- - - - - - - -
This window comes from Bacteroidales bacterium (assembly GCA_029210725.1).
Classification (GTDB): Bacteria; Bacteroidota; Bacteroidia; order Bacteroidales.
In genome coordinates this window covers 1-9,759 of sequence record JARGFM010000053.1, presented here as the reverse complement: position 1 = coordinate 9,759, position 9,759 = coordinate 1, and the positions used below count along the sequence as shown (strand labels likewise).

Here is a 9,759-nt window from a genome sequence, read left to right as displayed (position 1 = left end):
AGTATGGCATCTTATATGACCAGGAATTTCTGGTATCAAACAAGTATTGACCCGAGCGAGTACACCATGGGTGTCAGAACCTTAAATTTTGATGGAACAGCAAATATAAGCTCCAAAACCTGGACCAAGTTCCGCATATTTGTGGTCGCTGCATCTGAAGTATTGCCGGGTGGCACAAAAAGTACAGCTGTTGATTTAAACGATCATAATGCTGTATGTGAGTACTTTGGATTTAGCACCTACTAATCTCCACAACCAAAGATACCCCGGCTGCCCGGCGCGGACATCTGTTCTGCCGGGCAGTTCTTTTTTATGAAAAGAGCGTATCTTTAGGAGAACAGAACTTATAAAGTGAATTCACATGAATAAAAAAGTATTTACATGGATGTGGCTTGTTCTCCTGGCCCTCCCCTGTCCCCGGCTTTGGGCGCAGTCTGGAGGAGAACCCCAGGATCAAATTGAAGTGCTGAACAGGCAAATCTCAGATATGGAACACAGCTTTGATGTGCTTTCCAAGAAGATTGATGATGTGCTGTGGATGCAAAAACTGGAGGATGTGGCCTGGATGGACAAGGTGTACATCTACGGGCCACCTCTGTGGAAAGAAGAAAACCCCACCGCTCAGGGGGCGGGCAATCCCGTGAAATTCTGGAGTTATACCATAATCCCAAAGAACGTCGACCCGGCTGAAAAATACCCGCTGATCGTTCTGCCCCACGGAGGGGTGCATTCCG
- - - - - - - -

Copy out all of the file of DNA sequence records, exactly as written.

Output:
This window comes from Bacteroidales bacterium (assembly GCA_029210725.1).
Classification (GTDB): Bacteria; Bacteroidota; Bacteroidia; order Bacteroidales.
In genome coordinates this window covers 1-9,759 of sequence record JARGFM010000053.1, presented here as the reverse complement: position 1 = coordinate 9,759, position 9,759 = coordinate 1, and the positions used below count along the sequence as shown (strand labels likewise).

Here is a 9,759-nt window from a genome sequence, read left to right as displayed (position 1 = left end):
AGTATGGCATCTTATATGACCAGGAATTTCTGGTATCAAACAAGTATTGACCCGAGCGAGTACACCATGGGTGTCAGAACCTTAAATTTTGATGGAACAGCAAATATAAGCTCCAAAACCTGGACCAAGTTCCGCATATTTGTGGTCGCTGCATCTGAAGTATTGCCGGGTGGCACAAAAAGTACAGCTGTTGATTTAAACGATCATAATGCTGTATGTGAGTACTTTGGATTTAGCACCTACTAATCTCCACAACCAAAGATACCCCGGCTGCCCGGCGCGGACATCTGTTCTGCCGGGCAGTTCTTTTTTATGAAAAGAGCGTATCTTTAGGAGAACAGAACTTATAAAGTGAATTCACATGAATAAAAAAGTATTTACATGGATGTGGCTTGTTCTCCTGGCCCTCCCCTGTCCCCGGCTTTGGGCGCAGTCTGGAGGAGAACCCCAGGATCAAATTGAAGTGCTGAACAGGCAAATCTCAGATATGGAACACAGCTTTGATGTGCTTTCCAAGAAGATTGATGATGTGCTGTGGATGCAAAAACTGGAGGATGTGGCCTGGATGGACAAGGTGTACATCTACGGGCCACCTCTGTGGAAAGAAGAAAACCCCACCGCTCAGGGGGCGGGCAATCCCGTGAAATTCTGGAGTTATACCATAATCCCAAAGAACGTCGACCCGGCTGAAAAATACCCGCTGATCGTTCTGCCCCACGGAGGGGTGCATTCCG